Single page view By Jim Caple
Page 2

This week marks the 100th anniversary of the major-league debut of one of the finest, most ornery and thoroughly unlikable players in baseball history, Tyrus Raymond Cobb. How much has baseball changed in that century? Off Base went right to the source. Direct from the afterlife, the Georgia Peach speaks out on the state of the game.

OFF BASE: What do you think of today's players? Could they have played in your day?

COBB: Not a chance. Today's players are spoiled rotten. We were tougher and in better shape because we had to be. In my day, it was 200 feet between bases. Let me tell you, that really forced managers to play the infield in. One season, I had 22 doubles just on slow rollers to third.

OFF BASE: Two hundred feet between the bases? Are you sure?

COBB: You calling me a liar? Hell yes, it was 200 feet. Not only that, it was uphill to first base. And at Tiger Stadium, it was uphill all the way around the bases. That's why I had to keep my spikes sharpened. I didn't want to purposely injure opponents -- I just needed the traction.

OFF BASE: What about the money? Are you surprised by the salaries today's players make?

COBB: I'm not surprised, I'm offended. We didn't make anywhere near that kind of money in my day. Hell, we didn't make money at all -- we had to pay the owners to let us play for them. I had to hold out one spring just to get the Tigers to lower my fee to $10 a game. Let me tell you, Pete Rose never would have broken my hits record if I hadn't had to declare bankruptcy in 1926.

Ty Cobb
Associated Press
Ty Cobb played baseball when men were men.

OFF BASE: What do you make of steroids?

COBB: It's appalling. We never did anything like that when I was playing. The only performance enhancer we had was Wheaties. And believe me, you knew whether a guy was overdoing it because he would get all gassy from the milk. And speaking of milk, we didn't have to pay a batboy to drink a gallon of milk in my day -- he drank it for free to keep from getting scurvy. It was goat's milk, too. And they had to milk the goat themselves.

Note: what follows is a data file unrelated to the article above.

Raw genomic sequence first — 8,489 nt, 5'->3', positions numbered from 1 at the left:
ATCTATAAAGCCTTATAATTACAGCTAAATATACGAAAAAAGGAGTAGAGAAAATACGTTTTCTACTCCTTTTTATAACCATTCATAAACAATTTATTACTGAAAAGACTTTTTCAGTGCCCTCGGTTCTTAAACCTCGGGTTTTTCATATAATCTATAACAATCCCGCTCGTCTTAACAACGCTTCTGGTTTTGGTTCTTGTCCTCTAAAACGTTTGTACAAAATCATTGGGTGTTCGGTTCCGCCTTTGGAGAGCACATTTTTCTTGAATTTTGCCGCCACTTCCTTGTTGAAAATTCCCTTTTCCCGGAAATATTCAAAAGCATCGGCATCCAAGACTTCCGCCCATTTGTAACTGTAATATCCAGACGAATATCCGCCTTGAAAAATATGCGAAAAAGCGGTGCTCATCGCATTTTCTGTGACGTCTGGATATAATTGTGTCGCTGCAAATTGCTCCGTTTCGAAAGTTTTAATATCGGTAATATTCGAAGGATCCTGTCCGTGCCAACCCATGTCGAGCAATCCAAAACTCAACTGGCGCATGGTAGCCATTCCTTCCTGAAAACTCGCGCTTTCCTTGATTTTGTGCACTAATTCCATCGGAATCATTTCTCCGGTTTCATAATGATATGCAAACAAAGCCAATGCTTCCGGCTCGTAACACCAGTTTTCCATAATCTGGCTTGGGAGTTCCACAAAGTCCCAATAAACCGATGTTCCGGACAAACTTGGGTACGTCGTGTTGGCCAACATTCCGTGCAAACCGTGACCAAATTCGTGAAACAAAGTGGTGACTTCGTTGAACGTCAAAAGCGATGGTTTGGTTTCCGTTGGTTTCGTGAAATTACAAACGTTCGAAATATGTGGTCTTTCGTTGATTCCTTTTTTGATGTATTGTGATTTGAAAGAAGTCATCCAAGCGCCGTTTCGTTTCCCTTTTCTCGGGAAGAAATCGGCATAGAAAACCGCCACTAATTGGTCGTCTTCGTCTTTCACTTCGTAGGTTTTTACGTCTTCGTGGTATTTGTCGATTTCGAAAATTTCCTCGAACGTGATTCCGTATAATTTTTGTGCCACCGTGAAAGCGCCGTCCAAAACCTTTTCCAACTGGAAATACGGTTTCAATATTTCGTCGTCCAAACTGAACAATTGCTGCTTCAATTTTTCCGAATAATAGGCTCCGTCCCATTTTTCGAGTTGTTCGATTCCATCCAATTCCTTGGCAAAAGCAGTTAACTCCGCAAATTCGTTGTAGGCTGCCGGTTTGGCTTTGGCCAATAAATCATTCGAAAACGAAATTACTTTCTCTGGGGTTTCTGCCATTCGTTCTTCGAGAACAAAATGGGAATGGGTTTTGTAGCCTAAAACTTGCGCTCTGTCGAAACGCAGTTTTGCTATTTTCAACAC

OFF BASE: So you never had a teammate shoot a syringe into your butt?

COBB: I didn't say that.

OFF BASE: How about all the home runs being hit? What do you think of the power game?

COBB: Worst thing that ever happened to baseball. Hitting a home run is a coward's way of scoring. A real man earns a run by legging out a Baltimore chop, then sweating in the broiling sun on the base paths while his teammates perfectly execute a bunt and a hit-and-run, followed by a passed ball in a 2-1 barn burner. Now, that's exciting. But heck, today's lazy players can't even be bothered to play in the sun anymore. It's too hot for them. So instead, they play at night when they should be out chasing whores and drinking boilermakers. Pansies.

And what's all this body armor I see players wearing? Crap, batting helmets? We didn't even have protective cups until One Ball Heilmann started sticking a spittoon down his pants. That's why we wore such loose-fitting flannels. We needed the extra room. And we didn't need any pitch counts. In my day, we monitored a pitcher by measuring his arm with a yardstick between innings. If it was a couple inches longer than his other arm we might -- MIGHT -- get someone in the bullpen ready. But usually we just gave him a bullet to bite and sent him back to the mound.



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